March Madness & Movie Mayhem, Day 27 (or, How Ed Wood Isn’t the World’s Worst Director)

 

via Ed Wood: Not Actually The Worst Director in History | Den of Geek

How did Ed Wood get the title of “World’s Worst Director?”  (Then again, we’d also have to ask how William “One Shot” Beaudine was at least the runner-up, even though he was once a highly regarded director.) Of course, we can put most of the blame on the doorstep of the Medveds, who deemed Ed “the worst” with their Golden Turkey tome. I can only imagine that they hadn’t seen very many movies from the period they were in, because NONE of the Dolomite movies made the cut, but Trouble Man did?! Why not just throw Super Fly and Shaft in there too, since we’re complaining about blaxploitation films with kick-ass soundtracks…

Anyhoo, where was I going with this? Oh, that Ed Wood wasn’t the world’s worst director–far from it. I can name at least THREE worse directors off the top of my head: Bill Rebane/Herschell Gordon Lewis (Monster-A-Go-Go/Terror at Half Day); Larry Buchanan (Zontar: The Thing From Venus); Coleman Francis (all three of his films); Doris Wishman (Double Agent 73, Let Me Die a Woman); Ted V. Mikels (The Girl in Gold Boots, The Doll Squad)…the list is literally endless!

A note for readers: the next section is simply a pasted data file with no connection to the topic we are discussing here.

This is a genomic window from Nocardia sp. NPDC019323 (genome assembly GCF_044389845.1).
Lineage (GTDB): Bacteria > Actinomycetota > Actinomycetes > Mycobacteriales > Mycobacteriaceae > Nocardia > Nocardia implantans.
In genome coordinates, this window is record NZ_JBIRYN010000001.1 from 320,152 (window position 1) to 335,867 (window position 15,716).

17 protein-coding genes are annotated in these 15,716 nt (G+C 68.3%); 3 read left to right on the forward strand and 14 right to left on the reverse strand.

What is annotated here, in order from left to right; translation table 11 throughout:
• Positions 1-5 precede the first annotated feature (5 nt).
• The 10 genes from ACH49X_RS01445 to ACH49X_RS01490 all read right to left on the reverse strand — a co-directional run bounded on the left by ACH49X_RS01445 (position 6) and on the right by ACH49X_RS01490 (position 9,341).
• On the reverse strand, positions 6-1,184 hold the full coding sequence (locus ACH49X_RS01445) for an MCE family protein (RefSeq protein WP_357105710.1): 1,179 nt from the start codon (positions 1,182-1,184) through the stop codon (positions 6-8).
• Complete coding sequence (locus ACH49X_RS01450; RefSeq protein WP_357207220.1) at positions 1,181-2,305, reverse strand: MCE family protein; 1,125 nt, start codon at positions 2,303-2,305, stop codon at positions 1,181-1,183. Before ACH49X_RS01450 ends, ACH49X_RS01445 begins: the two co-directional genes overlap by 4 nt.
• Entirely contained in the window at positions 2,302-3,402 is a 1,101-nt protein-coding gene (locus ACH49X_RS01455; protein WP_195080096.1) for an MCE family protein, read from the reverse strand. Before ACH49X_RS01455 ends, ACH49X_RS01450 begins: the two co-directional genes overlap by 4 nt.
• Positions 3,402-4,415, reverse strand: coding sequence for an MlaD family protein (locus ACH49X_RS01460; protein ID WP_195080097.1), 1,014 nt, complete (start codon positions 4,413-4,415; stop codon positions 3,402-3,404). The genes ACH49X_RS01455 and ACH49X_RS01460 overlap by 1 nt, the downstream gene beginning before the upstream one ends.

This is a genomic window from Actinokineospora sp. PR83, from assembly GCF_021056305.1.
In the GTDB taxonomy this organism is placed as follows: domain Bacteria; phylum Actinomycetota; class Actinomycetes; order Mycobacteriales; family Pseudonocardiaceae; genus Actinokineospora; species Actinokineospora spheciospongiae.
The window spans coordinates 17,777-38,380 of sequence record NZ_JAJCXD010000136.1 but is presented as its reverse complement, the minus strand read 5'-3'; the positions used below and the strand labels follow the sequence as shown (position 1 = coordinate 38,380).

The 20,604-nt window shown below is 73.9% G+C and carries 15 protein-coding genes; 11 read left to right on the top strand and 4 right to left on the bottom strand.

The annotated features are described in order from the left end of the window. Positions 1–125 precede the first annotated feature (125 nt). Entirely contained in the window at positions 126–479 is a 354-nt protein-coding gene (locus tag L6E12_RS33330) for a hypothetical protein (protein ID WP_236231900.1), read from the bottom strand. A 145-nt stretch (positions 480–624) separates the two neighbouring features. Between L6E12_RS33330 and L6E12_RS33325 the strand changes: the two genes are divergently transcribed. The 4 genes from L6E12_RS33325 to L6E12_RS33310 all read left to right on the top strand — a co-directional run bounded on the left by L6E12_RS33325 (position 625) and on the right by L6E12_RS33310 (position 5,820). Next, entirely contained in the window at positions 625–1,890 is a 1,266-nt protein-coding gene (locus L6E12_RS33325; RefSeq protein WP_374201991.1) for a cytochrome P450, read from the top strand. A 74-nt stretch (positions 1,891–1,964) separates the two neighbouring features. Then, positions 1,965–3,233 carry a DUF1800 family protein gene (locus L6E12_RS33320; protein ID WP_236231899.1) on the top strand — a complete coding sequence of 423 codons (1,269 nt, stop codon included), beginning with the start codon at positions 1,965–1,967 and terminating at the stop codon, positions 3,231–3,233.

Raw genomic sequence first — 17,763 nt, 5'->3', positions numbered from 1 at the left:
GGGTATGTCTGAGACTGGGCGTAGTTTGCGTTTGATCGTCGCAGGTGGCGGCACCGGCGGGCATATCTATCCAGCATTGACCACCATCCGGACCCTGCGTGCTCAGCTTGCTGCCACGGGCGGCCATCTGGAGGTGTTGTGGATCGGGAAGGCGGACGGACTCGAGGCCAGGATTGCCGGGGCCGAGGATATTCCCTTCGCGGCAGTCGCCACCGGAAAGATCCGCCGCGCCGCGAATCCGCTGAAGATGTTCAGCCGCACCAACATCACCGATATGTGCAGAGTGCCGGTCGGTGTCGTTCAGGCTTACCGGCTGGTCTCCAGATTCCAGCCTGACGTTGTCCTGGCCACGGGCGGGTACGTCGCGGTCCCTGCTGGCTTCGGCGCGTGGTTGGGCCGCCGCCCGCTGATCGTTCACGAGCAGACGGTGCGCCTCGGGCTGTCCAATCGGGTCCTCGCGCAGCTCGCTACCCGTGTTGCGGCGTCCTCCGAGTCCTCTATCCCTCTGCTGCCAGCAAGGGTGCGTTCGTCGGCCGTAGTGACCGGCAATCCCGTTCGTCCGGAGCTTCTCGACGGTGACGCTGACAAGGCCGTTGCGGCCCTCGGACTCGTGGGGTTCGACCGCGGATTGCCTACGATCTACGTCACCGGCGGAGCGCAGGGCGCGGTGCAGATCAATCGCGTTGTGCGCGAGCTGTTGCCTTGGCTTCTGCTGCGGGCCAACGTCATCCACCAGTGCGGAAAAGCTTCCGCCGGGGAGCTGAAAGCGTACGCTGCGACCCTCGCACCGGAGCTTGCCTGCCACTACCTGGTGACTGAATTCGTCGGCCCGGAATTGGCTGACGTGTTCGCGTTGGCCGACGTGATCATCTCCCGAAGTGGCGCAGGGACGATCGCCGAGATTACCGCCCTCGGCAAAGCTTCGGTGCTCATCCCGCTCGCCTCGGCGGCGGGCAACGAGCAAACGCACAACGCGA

I think the problem lies with Ed Wood’s films being better than “so bad they’re good.” There’s something about Wood’s films, even the cringetastic Orgy of the Dead and The Revenge of Dr. X that makes them watchable. You’re not yelling at the screen at the stupidity of the writing. (The CLUNKINESS, maybe, but not the stupidity!)

Anyhoo, take a look around the site and enjoy the Den of Geek!

 

 

The More You Know You Knew…

A miller loses his livelihood and self-respect when he descends into alcoholism, egged on by his business partner who just happens to own the local bar. A rare chance to see a performance by Charles Gilpin and one of only two films made by the Colored Players Film Corporation of Philadelphia to survive. I’ll also…

via Ten Nights in a Bar Room (1926) A Silent Film Review — Movies Silently

I’ve always known that there was “black gold” to be found in the silent era when it came to black filmmakers (I’m pointedly ignoring films that utilized actors–but usually actresses–that would make Mae West look tan). Just “average” black people, living “average” lives, and somehow ignoring Jim Crow knocking at the door.

This is going on my movie “Bucket List,” along with the uncut version of Seconds, and any missing footage of the Three Stooges (either solo or as a team) from 1965-1975.